This volume is concerned with how ambiguity and ambiguity resolution are learned, that is, with the acquisition of the different representations of ambiguous linguistic forms and the knowledge necessary for selecting among them in context. Schütze concentrates on how the acquisition of ambiguity is possible in principle and demonstrates that particular types of algorithms and learning architectures (such as unsupervised clustering and neural networks) can succeed at the task. Three types of lexical ambiguity are treated: ambiguity in syntactic categorization, semantic categorization, and verbal subcategorization. The volume presents three different models of ambiguity acquisition: Tag Space, Word Space, and Subcat Learner, and addresses the importance of ambiguity in linguistic representation and its relevance for linguistic innateness.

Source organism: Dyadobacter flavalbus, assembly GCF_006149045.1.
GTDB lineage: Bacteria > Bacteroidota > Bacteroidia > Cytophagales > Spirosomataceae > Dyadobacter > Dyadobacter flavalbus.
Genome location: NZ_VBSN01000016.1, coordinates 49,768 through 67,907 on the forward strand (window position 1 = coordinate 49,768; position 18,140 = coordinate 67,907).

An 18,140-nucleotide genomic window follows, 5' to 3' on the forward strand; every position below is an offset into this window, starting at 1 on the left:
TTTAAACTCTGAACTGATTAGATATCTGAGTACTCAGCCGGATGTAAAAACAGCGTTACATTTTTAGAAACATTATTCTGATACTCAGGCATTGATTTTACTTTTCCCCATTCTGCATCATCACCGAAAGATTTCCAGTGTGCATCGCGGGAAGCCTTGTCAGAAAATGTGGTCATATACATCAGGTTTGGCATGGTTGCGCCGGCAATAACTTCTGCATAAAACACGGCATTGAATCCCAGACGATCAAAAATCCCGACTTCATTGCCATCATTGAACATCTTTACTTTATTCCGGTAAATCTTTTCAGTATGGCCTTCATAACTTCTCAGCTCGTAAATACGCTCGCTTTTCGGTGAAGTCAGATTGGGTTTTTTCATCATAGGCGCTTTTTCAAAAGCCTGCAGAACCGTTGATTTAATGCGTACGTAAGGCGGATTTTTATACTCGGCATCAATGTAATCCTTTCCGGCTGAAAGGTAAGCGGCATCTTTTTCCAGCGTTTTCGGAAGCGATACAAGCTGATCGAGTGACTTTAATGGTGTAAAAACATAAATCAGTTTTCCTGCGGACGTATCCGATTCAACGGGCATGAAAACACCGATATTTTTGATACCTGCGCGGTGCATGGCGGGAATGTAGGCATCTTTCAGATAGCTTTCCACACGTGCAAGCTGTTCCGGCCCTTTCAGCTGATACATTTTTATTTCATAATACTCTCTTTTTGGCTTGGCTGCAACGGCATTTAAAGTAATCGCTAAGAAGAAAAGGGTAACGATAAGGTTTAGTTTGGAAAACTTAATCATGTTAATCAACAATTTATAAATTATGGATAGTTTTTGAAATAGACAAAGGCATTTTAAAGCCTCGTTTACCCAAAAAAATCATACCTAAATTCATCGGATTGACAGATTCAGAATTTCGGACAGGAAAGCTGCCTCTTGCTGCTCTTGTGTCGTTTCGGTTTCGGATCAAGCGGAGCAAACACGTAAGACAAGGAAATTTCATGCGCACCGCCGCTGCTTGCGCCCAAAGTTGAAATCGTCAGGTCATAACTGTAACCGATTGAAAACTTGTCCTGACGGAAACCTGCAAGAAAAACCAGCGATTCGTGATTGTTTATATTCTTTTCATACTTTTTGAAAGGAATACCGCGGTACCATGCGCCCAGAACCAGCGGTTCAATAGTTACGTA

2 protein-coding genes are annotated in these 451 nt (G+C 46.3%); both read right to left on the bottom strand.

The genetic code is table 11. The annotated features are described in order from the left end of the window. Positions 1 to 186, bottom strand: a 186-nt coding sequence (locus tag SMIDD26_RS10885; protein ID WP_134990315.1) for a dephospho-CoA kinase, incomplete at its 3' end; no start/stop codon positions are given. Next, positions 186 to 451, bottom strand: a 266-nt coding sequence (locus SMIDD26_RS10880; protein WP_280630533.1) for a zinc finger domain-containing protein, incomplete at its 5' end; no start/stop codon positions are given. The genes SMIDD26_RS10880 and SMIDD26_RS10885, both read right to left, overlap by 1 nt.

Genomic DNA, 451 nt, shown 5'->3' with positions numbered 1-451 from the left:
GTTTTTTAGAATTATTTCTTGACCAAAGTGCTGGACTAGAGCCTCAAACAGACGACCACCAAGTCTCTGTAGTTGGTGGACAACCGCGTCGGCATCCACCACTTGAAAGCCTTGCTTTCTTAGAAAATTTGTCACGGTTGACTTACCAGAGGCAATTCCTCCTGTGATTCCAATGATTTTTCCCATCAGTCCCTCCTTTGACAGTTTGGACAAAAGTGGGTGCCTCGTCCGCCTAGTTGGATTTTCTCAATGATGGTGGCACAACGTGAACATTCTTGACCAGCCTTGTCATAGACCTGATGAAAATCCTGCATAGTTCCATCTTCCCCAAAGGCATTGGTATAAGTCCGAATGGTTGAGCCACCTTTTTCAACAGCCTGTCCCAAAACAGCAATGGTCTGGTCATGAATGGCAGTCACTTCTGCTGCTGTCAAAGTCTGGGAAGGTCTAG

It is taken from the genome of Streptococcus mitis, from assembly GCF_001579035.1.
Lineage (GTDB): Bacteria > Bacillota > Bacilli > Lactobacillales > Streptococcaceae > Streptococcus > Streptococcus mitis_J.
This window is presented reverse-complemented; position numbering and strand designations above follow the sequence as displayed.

is the Chair of Theoretical Computational Linguistics at the Institute for Natural Language Processing, University of Stuttgart.
- 1 Introduction
- 2 Syntactic categorisation
- 3 Semantic categorisation
- 4 Subcategorization
- 5 A look back
- Appendix A Mathematical Methods